This year we are fortunate to offer two field trips, providing opportunities for those driving from distances:
The morning field trip is led by Ann McCluckie and Peter Woodman and departs from the Dixie Center in St. George at 9:30 AM, returning about 3:30 PM.
If any morning field trip participants wish to also attend the afternoon field trip, a vehicle will be available to transport those individuals back to the Dixie Center by 2:00 PM. The morning field trip will continue until 3:30 PM or so.
Those joining this trip will visit one of the many scenic areas within the Red Cliffs National Conservation Area, the old ghost town Babylon by the Virgin River and the surrounding desert. This ecologically diverse area is located at the convergence of the Mojave Desert, Colorado Plateau, and the Great Basin Deserts, containing critical habitat for the threatened Mojave Desert tortoise, endangered Woundfin, Virgin River Chub as well as other protected species. We will examine the colorful history of the area, from an old mining town in 1880, an abandoned retirement home for a diplomat, a commune of ill repute, to a translocation site for displaced tortoises. During our tour, we will visit several desert tortoise release sites and discuss the success of our 23-year translocation program. In addition, we will visit a set of three-toed dinosaur tracks in hardened sedimentary rock. Our tour will finish at the Virgin River where we will leisurely eat lunch, anxiously checking over our shoulder for signs of bipedal, meat-eating theropods.
Cameron Rognan and Mike Schijf offer an afternoon trip on the same day, also departing from the Dixie Center, beginning at 2:00 pm and returning at about 6:00 pm.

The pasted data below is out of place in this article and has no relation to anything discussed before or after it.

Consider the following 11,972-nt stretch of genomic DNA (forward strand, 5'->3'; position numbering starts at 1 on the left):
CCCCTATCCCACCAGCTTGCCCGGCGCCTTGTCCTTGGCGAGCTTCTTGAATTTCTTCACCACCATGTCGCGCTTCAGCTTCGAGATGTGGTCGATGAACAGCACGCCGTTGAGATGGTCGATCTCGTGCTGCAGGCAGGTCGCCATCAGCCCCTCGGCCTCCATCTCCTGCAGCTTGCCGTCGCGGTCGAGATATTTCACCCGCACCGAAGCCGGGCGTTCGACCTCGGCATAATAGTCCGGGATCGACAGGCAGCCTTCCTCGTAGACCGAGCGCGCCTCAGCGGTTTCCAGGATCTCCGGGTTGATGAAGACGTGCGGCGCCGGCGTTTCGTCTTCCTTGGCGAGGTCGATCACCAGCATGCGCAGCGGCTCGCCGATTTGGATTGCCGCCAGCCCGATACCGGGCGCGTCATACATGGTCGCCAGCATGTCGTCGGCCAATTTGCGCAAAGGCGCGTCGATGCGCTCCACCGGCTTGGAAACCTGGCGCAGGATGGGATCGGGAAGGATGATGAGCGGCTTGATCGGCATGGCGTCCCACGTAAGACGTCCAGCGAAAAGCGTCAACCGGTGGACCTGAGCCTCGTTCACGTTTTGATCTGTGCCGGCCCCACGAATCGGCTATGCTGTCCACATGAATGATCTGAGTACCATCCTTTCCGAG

They offer a scenic mid-afternoon to early evening hike through a narrow rocky canyon where the Red Cliffs Desert Reserve recently expanded. This area is a recreation hotspot and offers excellent hiking, mountain biking and world-renowned bouldering opportunities. While mountain biking or bouldering could be advertised as an optional activity either before or after the field trip, this field trip is a 3-mile roundtrip loop hike through 2 different canyons. Approximately halfway through the hike, participants will visit a scenic viewpoint to observe a distinctly different habitat type below the ridge. Tortoises are common in both the rocky canyons where the hike occurs and in the badland soils below the ridge (observable from the viewpoint). The badland soils have a thick biological crust and support the endangered dwarf-bear poppy. While tortoises are generally not active in Utah in late February, participants will encounter various tortoise shelters, including the deep crevices they utilize. Gila monsters and chuckwallas also thrive in this rocky habitat, but it’s unlikely any would be seen unless it’s very warm and sunny. Chuckwalla sign should be present on outcrops near crevices. Some of the tortoise shelters are quite impressive with dozens to hundreds of scats at the mouths of their entrances. Other wildlife species living in the canyon–hawks, owls or foxes, may be observed. Trip leaders will discuss attempts to balance tortoise conservation with the many recreational activities in the Reserve. Because the Red Cliffs Desert Reserve is at the urban interface, both unique challenges and opportunities exist. The area has been one of the focus sites for citizen science, where numerous tortoise observations from the public have been recorded.